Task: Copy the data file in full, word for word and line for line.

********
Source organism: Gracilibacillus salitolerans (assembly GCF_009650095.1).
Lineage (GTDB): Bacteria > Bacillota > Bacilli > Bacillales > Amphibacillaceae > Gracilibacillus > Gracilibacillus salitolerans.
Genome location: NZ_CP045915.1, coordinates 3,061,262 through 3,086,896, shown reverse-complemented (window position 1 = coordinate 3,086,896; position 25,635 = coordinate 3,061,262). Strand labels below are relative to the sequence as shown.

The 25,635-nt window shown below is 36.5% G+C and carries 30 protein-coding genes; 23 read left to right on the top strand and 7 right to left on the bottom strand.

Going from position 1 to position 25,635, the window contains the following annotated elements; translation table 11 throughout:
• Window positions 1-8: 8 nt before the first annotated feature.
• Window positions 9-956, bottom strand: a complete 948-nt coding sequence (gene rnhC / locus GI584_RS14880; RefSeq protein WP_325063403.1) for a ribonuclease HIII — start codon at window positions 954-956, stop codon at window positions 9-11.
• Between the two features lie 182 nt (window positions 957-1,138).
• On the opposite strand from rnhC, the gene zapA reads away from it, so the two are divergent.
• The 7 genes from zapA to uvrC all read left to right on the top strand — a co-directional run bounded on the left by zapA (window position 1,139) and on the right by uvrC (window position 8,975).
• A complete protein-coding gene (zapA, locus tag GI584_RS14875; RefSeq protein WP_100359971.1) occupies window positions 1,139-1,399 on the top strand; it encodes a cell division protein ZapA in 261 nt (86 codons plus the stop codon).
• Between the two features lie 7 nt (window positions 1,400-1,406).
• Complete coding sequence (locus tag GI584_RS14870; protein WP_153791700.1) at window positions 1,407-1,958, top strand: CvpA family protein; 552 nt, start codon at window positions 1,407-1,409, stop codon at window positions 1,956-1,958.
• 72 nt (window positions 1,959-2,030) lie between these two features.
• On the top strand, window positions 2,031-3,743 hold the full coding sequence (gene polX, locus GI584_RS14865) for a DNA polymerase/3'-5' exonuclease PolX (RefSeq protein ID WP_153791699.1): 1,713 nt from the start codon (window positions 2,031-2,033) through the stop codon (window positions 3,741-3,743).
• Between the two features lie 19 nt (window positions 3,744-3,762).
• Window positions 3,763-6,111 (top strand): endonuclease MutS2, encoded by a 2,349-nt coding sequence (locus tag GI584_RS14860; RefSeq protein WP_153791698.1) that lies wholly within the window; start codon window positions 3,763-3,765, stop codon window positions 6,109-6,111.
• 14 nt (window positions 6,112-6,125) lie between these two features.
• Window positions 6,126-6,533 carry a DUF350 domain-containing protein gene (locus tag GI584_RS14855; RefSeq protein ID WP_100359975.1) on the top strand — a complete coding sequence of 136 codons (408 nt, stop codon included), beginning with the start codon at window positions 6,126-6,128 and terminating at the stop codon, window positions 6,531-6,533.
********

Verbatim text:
Source organism: Gracilibacillus salitolerans (assembly GCF_009650095.1).
Lineage (GTDB): Bacteria > Bacillota > Bacilli > Bacillales > Amphibacillaceae > Gracilibacillus > Gracilibacillus salitolerans.
Genome location: NZ_CP045915.1, coordinates 3,061,262 through 3,086,896, shown reverse-complemented (window position 1 = coordinate 3,086,896; position 25,635 = coordinate 3,061,262). Strand labels below are relative to the sequence as shown.

The 25,635-nt window shown below is 36.5% G+C and carries 30 protein-coding genes; 23 read left to right on the top strand and 7 right to left on the bottom strand.

Going from position 1 to position 25,635, the window contains the following annotated elements; translation table 11 throughout:
• Window positions 1-8: 8 nt before the first annotated feature.
• Window positions 9-956, bottom strand: a complete 948-nt coding sequence (gene rnhC / locus GI584_RS14880; RefSeq protein WP_325063403.1) for a ribonuclease HIII — start codon at window positions 954-956, stop codon at window positions 9-11.
• Between the two features lie 182 nt (window positions 957-1,138).
• On the opposite strand from rnhC, the gene zapA reads away from it, so the two are divergent.
• The 7 genes from zapA to uvrC all read left to right on the top strand — a co-directional run bounded on the left by zapA (window position 1,139) and on the right by uvrC (window position 8,975).
• A complete protein-coding gene (zapA, locus tag GI584_RS14875; RefSeq protein WP_100359971.1) occupies window positions 1,139-1,399 on the top strand; it encodes a cell division protein ZapA in 261 nt (86 codons plus the stop codon).
• Between the two features lie 7 nt (window positions 1,400-1,406).
• Complete coding sequence (locus tag GI584_RS14870; protein WP_153791700.1) at window positions 1,407-1,958, top strand: CvpA family protein; 552 nt, start codon at window positions 1,407-1,409, stop codon at window positions 1,956-1,958.
• 72 nt (window positions 1,959-2,030) lie between these two features.
• On the top strand, window positions 2,031-3,743 hold the full coding sequence (gene polX, locus GI584_RS14865) for a DNA polymerase/3'-5' exonuclease PolX (RefSeq protein ID WP_153791699.1): 1,713 nt from the start codon (window positions 2,031-2,033) through the stop codon (window positions 3,741-3,743).
• Between the two features lie 19 nt (window positions 3,744-3,762).
• Window positions 3,763-6,111 (top strand): endonuclease MutS2, encoded by a 2,349-nt coding sequence (locus tag GI584_RS14860; RefSeq protein WP_153791698.1) that lies wholly within the window; start codon window positions 3,763-3,765, stop codon window positions 6,109-6,111.
• 14 nt (window positions 6,112-6,125) lie between these two features.
• Window positions 6,126-6,533 carry a DUF350 domain-containing protein gene (locus tag GI584_RS14855; RefSeq protein ID WP_100359975.1) on the top strand — a complete coding sequence of 136 codons (408 nt, stop codon included), beginning with the start codon at window positions 6,126-6,128 and terminating at the stop codon, window positions 6,531-6,533.